Lifelike Gesture Synthesis and Timing for Conversational Agents
Faculty of Technology
University of Bielefeld
Besides the inclusion of gesture recognition devices as an intuitive input modality, the synthesis of lifelike gesture is finding growing attention in human-computer interface research. In particular, the generation of synthetic gesture in connection with text-to-speech systems is one of the goals for embodied conversational agents which have become a new paradigm for the study of gesture and for human-computer interface. Embodied conversational agents are computer-generated characters that resemble similar properties as humans in verbal and nonverbal face-to-face conversation. Although promising work exists for the production of synthetic gestures, natural timing for the gesture stroke and synchronizing it with speech output remains a research challenge.A mid-range goal of our research is the conception of an "articulated communicator" that conducts multimodal dialogue with a human partner in cooperating on a model airplane construction task. In this context an operational model was developed that enables lifelike gesture animations to be rendered in real time from representations of spatiotemporal gesture knowledge. Based on various findings on the production of human gesture, the model provides means for motion representation, planning, and control to drive the kinematic skeleton of a figure which comprises 43 degrees of freedom in 29 joints for the main body and 20 DOF for each hand. A movement plan is formed as a tree representation of a temporally ordered set of movement constraints in three steps:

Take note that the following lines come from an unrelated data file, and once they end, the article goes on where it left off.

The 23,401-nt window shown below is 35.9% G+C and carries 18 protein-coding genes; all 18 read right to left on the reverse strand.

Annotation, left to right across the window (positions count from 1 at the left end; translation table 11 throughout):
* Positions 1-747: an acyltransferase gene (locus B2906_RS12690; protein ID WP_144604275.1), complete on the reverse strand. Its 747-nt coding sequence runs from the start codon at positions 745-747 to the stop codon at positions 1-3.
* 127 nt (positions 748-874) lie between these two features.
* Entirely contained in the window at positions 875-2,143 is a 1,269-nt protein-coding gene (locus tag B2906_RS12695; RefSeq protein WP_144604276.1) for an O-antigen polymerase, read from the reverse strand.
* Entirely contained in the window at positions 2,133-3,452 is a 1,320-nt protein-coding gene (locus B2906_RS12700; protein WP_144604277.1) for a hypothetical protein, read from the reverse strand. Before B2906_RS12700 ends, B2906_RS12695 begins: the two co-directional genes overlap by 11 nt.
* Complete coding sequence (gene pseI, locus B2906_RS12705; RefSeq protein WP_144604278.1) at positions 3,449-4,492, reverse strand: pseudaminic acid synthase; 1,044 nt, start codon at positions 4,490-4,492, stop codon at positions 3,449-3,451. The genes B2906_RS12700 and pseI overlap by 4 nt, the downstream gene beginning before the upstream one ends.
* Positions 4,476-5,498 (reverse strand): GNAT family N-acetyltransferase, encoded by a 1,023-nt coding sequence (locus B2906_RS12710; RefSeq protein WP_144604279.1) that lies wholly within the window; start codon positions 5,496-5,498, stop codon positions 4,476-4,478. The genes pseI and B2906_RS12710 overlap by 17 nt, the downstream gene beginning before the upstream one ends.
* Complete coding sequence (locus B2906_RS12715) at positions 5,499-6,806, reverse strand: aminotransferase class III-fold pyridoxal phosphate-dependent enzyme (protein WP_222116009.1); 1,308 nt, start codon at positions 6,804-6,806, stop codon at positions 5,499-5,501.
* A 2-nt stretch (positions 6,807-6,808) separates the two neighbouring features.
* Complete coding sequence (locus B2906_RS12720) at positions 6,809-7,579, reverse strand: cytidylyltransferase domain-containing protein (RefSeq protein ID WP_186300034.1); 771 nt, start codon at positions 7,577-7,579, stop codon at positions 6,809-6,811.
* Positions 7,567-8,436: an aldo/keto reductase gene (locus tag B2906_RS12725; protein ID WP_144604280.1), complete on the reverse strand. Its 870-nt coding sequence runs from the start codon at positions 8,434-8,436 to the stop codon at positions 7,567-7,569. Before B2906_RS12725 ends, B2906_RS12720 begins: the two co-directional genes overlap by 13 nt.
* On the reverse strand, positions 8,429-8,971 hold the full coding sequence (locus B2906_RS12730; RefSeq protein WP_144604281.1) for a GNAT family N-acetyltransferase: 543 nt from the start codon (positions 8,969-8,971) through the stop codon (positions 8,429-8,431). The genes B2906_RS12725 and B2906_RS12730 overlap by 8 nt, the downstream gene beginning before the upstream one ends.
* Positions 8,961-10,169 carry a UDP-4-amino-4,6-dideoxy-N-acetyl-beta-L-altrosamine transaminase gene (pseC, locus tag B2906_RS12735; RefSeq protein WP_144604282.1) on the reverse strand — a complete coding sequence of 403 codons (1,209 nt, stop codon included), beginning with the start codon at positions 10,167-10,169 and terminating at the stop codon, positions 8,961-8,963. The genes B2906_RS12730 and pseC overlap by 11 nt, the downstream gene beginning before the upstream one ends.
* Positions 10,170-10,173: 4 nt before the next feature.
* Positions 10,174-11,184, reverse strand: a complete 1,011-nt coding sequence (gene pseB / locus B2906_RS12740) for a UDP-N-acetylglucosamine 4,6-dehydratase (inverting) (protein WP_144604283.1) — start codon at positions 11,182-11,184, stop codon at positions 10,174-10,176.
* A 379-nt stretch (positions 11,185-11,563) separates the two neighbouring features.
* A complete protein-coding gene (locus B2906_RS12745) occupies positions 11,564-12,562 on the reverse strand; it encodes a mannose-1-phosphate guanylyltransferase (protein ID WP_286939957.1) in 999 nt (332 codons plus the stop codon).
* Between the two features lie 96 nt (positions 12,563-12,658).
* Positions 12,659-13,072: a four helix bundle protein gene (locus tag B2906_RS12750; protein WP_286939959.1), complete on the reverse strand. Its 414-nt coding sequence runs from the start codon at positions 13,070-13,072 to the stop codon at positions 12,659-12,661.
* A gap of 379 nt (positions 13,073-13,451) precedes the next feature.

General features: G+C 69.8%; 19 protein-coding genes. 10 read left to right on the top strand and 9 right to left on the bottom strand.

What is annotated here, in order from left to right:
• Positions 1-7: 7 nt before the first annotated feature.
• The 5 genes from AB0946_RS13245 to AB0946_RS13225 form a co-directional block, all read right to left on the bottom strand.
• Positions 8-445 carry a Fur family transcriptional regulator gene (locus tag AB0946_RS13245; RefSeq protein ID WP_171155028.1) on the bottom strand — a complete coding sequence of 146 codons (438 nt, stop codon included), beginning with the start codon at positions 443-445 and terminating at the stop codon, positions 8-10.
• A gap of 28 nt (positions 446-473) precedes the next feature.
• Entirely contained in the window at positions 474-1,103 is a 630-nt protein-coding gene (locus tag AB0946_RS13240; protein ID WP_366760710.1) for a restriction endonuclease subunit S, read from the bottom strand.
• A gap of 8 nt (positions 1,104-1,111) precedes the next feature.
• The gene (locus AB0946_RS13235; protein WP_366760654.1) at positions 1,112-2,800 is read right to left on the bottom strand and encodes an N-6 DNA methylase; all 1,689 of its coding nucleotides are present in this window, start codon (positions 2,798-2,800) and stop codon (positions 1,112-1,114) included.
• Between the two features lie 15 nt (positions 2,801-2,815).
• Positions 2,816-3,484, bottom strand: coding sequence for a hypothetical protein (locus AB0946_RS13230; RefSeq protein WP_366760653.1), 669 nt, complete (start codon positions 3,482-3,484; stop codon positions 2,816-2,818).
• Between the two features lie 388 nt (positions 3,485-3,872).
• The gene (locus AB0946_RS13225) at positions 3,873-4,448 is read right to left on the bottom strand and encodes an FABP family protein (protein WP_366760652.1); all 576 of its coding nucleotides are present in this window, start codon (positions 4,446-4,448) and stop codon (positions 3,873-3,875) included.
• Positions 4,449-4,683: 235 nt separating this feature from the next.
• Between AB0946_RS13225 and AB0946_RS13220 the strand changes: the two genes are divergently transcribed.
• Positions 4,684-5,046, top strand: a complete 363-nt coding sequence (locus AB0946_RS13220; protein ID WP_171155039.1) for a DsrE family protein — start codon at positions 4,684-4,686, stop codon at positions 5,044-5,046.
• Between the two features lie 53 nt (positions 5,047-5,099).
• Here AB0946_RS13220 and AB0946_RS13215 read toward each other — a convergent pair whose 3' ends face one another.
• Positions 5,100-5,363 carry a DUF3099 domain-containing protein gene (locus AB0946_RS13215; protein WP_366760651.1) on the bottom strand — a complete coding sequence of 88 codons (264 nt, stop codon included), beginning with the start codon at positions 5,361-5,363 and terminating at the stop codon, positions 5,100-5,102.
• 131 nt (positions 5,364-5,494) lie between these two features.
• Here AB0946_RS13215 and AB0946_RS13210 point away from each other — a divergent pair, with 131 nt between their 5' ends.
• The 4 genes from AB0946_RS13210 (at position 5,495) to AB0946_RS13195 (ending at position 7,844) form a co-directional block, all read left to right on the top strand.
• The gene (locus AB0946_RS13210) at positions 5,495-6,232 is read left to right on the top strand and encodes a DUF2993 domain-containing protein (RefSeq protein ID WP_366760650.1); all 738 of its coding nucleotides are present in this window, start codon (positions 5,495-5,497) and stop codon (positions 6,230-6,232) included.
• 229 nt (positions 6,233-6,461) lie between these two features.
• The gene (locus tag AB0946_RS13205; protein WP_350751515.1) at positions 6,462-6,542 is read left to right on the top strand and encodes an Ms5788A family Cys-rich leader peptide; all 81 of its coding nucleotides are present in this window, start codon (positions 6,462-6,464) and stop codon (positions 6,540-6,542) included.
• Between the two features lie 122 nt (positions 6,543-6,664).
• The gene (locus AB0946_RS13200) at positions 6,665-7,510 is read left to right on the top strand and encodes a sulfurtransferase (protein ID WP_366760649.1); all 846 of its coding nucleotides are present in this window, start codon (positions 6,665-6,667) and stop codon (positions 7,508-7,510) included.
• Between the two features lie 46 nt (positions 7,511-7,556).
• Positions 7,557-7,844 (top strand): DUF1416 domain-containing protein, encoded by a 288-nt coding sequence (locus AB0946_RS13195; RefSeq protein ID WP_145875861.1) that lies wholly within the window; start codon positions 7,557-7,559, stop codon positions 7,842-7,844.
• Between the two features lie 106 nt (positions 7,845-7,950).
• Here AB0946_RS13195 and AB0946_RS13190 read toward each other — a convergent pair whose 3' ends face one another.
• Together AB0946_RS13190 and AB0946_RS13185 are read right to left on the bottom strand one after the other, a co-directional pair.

First demos see here, more general see VR Lab Showcase.
2p abstract [pdf] - slides [pdf; 1.1M] - draft paper (comments welcome) [pdf]
talk given: London 20-04-01, Heidelberg 25-06-01, Chicago 14-07-01, Edinburgh (Poster) 3-08-01